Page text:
Before his death, Osama bin Laden boldly commanded his network to organise special cells in Afghanistan and Pakistan to attack the aircraft of President Barack Obama and Gen David H Petraeus.
“The reason for concentrating on them,” the Al Qaeda leader explained to his top lieutenant, “is that Obama is the head of infidelity and killing him automatically will make [Vice President] Biden take over the presidency ... Biden is totally unprepared for that post, which will lead the US into a crisis. As for Petraeus, he is the man of the hour ... and killing him would alter the war’s path” in Afghanistan.
The man Osama bin Laden hoped would carry out the attacks was Pakistani terrorist Ilyas Kashmiri. “Please ask brother Ilyas to send me the steps he has taken into that work,” bin Laden wrote to his top lieutenant, Atiyah Abd al-Rahman. A month after bin Laden’s death, Kashmiri was killed in a US drone attack.
The plot was bluster. Al Qaeda lacked weapons to shoot down US aircraft. But it’s a reminder that even when in hiding, bin Laden still dreamed of pulling off another spectacular attack against the US. He badly wanted an attack on the 10th anniversary of 9/11.
In a 48-page directive to Atiyah, he said he should focus “every effort that could be spent on attacks in America,” instead of operations within Muslim nations. He told Atiyah to “ask the brothers in all regions if they have a brother ... who can operate in the US [He should be able to] live there, or it should be easy for him to travel there.”
US analysts say there’s no evidence these plots ever materialised. “The organisation lacks the ability to plan, organise and execute complex, catastrophic attacks, but the threat persists,” says an administration analyst.
The bin Laden who emerges is a terrorist CEO in an isolated compound, brooding that his organisation has ruined its reputation by killing too many Muslims in its jihad against the US. He writes of the many “brothers” who have been lost to US drone attacks.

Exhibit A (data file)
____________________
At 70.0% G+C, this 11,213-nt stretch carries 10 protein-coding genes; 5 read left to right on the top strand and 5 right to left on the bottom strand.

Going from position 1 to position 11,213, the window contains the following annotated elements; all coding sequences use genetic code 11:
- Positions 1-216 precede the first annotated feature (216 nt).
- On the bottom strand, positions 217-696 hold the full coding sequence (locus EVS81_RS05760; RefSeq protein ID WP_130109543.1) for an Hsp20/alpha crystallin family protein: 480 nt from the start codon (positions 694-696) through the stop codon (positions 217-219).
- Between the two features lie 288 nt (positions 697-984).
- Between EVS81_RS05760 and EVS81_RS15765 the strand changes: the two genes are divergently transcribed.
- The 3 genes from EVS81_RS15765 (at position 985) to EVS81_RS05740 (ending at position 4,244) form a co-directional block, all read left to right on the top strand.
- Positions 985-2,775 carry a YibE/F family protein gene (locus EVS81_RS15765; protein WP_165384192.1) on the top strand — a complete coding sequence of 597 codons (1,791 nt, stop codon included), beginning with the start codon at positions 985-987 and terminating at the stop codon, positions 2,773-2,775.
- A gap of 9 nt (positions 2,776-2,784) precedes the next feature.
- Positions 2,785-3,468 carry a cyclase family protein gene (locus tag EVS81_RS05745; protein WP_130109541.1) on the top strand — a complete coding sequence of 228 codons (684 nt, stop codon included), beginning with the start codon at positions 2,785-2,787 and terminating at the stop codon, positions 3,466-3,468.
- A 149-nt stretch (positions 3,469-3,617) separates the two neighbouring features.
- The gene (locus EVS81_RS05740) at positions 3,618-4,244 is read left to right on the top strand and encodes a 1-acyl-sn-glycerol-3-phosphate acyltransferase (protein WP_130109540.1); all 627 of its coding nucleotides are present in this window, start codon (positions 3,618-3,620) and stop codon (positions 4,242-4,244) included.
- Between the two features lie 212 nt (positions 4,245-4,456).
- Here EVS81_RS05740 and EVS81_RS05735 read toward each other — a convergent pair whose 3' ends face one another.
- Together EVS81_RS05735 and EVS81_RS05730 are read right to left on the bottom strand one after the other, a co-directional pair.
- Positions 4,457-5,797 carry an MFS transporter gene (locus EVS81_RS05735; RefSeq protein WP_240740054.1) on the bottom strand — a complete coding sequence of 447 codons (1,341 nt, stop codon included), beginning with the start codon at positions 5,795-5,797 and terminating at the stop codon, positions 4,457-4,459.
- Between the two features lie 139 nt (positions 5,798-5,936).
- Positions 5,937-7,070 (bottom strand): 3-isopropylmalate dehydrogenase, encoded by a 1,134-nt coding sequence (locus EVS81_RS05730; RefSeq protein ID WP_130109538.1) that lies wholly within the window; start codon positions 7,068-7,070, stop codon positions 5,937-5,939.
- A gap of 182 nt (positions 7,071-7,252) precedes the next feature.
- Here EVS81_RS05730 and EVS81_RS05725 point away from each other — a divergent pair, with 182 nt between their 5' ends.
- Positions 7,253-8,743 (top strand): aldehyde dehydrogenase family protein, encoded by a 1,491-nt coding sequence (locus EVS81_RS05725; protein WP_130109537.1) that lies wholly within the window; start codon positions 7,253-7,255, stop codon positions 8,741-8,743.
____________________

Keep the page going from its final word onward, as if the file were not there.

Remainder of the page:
The garbled syntax of many communications may result from their being dictated to his wives. His rambling recommendations illustrates the problems of communicating with subordinates when it takes several months to receive an answer. The Al Qaeda leader had a “great fear of irrelevance,” the analyst believes.
Because of constant attacks in Pakistan’s tribal areas, bin Laden encouraged Al Qaeda leaders to leave north and south Waziristan for more remote locations.
He had an unlikely managerial focus. He discusses the need for “deputy emirs” and “acting emirs” to run regional operations when the local boss is away. He suggests emirs should serve two-year terms and write an “annual report to be sent to the central group detailing the local situation.” He allowed relatively frank exchanges with his subordinates, who voiced criticisms about the organisation’s errors.
Bin Laden’s biggest concern was Al Qaeda’s media image among Muslims. He worried it was so tarnished that, in a draft letter probably intended for Atiyah, he argued it should find a new name.
The Al Qaeda brand had become a problem, bin Laden explained, because Obama administration officials “have largely stopped using the phrase ‘the war on terror’ in the context of not wanting to provoke Muslims,” and instead promoted a war against Al Qaeda. The organisation’s full name was Qaeda al Jihad but, in its shorthand version, “this name reduces the feeling of Muslims that we belong to them.” He proposed 10 alternatives “that would not easily be shortened to a word that does not represent us.” His first recommendation: “Taifat al tawhid wal jihad,” or Monotheism and Jihad Group.
Bin Laden ruminated about “mistakes” and “miscalculations” by affiliates in Iraq and elsewhere that had killed Muslims, even in mosques. He told Atiyah to warn every emir to avoid these “unnecessary civilian casualties.” “Making these mistakes is a great issue,” he stressed. Spilling “Muslim blood” had resulted in “the alienation of most of the nation [of Islam] from the [mujahedin].” Local Al Qaeda leaders should “apologise and be held responsible for what happened.”
Bin Laden criticised subordinates who linked operations to local grievances rather than the pan-Islamic cause of Palestine. He chided a Yemen affiliate for saying an operation was a response to US bombing there. Those behind the 2009 attack on a CIA base in Afghanistan were scolded for describing it as revenge for Taliban leader Baitullah Mehsud’s death. “It was necessary to discuss Palestine first,” he said.
Bin Laden’s focus on attacking the US homeland led to sharp disagreements with deputy, Ayman al Zawahiri, who favored easier attacks on US forces in the region. Atiyah sent a strident letter in June 2009 detailing what he saw as doctrinal errors among other jihadists.